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MCQ : Comparing characteristics of two photons

  • Thread starter Jahnavi
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  • #1
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Homework Statement


Two photons.jpg


Homework Equations




The Attempt at a Solution



I am surely making some very silly mistake in this problem . Presuming linear momenta means magnitude of momentum , to me all four options look correct .

a) since wavelengths are same , energy is same which means momentum is same .option a) is correct .

Similarly b) , c) , d) are correct .

Or is it that the question is considering momentum as a vector (which it is ) but generally in these problems only magnitude of momentum is considered .

If this is the case , option d) is correct .

Please let me know which is correct .
 

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  • #2
kuruman
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I think the question wants you to consider momentum as a vector. Compare (a) and (d). Only one of them can be correct.
 
  • #3
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I think the question wants you to consider momentum as a vector. Compare (a) and (d). Only one of them can be correct.
I think d) will be correct .
 
  • #4
kuruman
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I agree.
 
  • #5
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In the relation E = Pc for a photon, are both the terms on RHS (momentum and speed ) treated as vectors and is it that a dot product is taken so as to get the energy term E ?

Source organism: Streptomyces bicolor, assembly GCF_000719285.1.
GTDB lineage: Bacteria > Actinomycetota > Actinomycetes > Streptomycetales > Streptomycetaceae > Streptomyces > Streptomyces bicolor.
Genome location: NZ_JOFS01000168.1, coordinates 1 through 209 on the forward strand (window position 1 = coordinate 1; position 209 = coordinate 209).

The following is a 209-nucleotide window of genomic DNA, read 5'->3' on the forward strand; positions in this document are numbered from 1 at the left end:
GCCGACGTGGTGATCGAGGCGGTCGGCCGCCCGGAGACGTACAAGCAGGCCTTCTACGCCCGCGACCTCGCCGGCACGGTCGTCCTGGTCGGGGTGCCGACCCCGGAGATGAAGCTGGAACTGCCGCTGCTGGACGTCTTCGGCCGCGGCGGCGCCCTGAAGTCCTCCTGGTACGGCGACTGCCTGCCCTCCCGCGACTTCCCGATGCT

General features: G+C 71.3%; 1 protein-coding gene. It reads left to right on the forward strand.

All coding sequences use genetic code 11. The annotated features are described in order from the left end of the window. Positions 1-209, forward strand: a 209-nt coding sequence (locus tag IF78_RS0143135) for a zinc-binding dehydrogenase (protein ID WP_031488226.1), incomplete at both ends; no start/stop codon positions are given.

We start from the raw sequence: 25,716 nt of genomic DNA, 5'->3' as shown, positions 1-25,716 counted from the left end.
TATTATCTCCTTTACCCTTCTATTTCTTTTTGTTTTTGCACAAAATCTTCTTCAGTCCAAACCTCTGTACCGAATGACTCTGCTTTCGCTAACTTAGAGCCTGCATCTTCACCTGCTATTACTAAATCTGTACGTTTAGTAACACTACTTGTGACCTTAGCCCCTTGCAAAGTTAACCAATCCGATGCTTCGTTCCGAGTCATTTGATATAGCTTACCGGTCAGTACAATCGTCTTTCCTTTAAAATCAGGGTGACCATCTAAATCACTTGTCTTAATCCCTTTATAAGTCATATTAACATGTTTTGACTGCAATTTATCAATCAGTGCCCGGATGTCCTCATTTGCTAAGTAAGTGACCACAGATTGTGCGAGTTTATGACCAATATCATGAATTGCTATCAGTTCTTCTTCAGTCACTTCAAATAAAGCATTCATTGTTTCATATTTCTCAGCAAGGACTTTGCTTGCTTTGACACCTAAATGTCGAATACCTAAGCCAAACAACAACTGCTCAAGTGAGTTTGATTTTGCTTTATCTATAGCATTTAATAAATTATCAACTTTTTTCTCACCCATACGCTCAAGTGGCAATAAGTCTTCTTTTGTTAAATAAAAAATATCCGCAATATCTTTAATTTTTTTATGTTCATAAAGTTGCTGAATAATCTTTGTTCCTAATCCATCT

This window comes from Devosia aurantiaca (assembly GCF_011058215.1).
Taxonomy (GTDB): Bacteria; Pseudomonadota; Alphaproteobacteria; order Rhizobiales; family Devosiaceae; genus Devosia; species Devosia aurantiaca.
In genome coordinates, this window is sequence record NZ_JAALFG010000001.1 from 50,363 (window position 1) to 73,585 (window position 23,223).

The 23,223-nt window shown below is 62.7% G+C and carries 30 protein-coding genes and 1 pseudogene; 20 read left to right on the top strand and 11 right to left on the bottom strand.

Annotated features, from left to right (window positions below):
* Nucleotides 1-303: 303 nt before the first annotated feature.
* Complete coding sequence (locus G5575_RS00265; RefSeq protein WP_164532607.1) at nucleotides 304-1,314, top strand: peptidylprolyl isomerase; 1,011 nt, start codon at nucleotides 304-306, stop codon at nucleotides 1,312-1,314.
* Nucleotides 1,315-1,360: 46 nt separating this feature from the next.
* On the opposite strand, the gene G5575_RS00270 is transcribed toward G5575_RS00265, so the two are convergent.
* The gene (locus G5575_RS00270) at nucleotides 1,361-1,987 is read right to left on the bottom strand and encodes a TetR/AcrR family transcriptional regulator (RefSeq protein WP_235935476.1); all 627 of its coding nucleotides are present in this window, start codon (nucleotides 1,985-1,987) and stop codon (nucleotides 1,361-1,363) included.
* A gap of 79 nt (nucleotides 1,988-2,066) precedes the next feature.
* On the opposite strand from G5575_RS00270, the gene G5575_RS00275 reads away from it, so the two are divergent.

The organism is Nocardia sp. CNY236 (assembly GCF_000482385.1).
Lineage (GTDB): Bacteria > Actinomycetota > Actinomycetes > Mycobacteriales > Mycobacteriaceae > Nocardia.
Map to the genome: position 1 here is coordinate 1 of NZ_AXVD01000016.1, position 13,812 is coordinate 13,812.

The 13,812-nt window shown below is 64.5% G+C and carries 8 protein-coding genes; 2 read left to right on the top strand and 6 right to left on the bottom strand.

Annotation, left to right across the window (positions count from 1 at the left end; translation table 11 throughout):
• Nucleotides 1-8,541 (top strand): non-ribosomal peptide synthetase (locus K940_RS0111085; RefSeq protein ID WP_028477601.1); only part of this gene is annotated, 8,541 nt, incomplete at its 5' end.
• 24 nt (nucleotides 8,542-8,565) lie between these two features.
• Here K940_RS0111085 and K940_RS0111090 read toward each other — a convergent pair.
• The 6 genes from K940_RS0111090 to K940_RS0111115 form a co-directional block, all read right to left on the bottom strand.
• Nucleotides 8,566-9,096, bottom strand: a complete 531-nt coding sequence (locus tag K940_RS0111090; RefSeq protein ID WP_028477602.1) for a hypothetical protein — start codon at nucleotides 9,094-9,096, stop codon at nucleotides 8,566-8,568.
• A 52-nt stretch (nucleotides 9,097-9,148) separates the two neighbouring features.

• #6
kuruman
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In the relation E = Pc for a photon, are both the terms on RHS (momentum and speed ) treated as vectors and is it that a dot product is taken so as to get the energy term E ?
##E=pc## is a scalar equation containing scalars only. I cannot think of a situation in which the momentum and the velocity are in different directions. Can you?
 
  • #7
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No :smile:

I asked because E = Pc doesn't involve vectors whereas in the OP direction of momentum vector was to be considered while relating to wavelength (energy ) .
 
  • #8
kuruman
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No :smile:
I asked because E = Pc doesn't involve vectors whereas in the OP direction of momentum vector was to be considered while relating to wavelength (energy ) .
Yes, but as you have gathered already by now only (d) is necessarily correct. However, all four answers would be correct if the two photons travel in the same direction. The way one answers this question depends on one's assumptions. In my opinion it's not a well-crafted question because it leaves room for ambiguity. A well-crafted ##N## choice question should have one necessarily correct answer and ##N-1## choices that cannot possibly be correct.
 
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  • #9
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Thanks !
 

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